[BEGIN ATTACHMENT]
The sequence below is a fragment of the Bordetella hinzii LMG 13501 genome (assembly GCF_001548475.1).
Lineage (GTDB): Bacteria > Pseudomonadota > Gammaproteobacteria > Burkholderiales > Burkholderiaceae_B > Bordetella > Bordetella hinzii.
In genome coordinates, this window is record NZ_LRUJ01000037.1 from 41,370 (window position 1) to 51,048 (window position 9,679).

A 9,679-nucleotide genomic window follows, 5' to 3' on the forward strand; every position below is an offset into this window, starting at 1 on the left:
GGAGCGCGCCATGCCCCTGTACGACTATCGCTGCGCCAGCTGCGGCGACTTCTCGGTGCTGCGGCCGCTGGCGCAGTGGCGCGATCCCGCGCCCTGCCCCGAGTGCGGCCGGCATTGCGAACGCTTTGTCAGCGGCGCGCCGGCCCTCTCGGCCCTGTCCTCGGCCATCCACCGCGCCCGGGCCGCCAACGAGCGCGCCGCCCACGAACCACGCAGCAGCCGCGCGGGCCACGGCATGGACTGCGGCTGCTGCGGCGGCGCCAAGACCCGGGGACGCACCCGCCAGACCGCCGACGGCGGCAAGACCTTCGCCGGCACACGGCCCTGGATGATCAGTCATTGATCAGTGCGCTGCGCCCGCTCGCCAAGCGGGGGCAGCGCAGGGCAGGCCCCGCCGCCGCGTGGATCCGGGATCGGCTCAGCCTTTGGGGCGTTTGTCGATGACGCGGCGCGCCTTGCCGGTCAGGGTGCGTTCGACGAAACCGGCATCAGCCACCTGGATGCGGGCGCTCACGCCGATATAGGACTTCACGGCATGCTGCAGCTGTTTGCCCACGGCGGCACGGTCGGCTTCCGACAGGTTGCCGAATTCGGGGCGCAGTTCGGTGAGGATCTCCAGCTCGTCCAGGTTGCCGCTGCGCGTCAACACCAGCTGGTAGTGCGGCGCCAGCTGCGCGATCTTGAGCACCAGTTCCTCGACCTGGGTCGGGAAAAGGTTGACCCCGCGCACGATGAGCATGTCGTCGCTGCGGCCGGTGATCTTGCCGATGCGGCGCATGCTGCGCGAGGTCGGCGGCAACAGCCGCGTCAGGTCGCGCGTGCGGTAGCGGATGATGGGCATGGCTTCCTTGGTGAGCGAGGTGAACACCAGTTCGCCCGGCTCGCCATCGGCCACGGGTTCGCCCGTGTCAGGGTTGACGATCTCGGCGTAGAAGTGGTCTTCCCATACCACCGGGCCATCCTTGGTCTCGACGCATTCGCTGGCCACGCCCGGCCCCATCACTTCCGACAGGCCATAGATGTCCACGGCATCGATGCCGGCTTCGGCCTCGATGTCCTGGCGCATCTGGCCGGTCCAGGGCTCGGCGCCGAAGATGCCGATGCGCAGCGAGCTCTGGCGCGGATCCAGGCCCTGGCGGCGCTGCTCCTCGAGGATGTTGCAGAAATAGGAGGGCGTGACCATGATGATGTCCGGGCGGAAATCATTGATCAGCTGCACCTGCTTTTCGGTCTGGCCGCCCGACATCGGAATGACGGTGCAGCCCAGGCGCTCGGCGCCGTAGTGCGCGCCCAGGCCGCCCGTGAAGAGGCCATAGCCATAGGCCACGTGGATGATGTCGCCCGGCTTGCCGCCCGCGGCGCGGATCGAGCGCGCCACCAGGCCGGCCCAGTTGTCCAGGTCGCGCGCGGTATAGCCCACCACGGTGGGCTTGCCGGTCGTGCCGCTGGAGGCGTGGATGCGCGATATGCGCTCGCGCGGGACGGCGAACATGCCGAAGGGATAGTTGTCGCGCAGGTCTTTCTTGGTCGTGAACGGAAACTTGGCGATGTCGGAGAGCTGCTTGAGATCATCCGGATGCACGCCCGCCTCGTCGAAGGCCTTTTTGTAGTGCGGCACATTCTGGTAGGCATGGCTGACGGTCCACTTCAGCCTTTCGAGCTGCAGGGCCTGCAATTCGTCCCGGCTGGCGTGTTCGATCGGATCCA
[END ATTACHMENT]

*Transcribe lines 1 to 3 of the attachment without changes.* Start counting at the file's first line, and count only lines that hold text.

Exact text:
The sequence below is a fragment of the Bordetella hinzii LMG 13501 genome (assembly GCF_001548475.1).
Lineage (GTDB): Bacteria > Pseudomonadota > Gammaproteobacteria > Burkholderiales > Burkholderiaceae_B > Bordetella > Bordetella hinzii.
In genome coordinates, this window is record NZ_LRUJ01000037.1 from 41,370 (window position 1) to 51,048 (window position 9,679).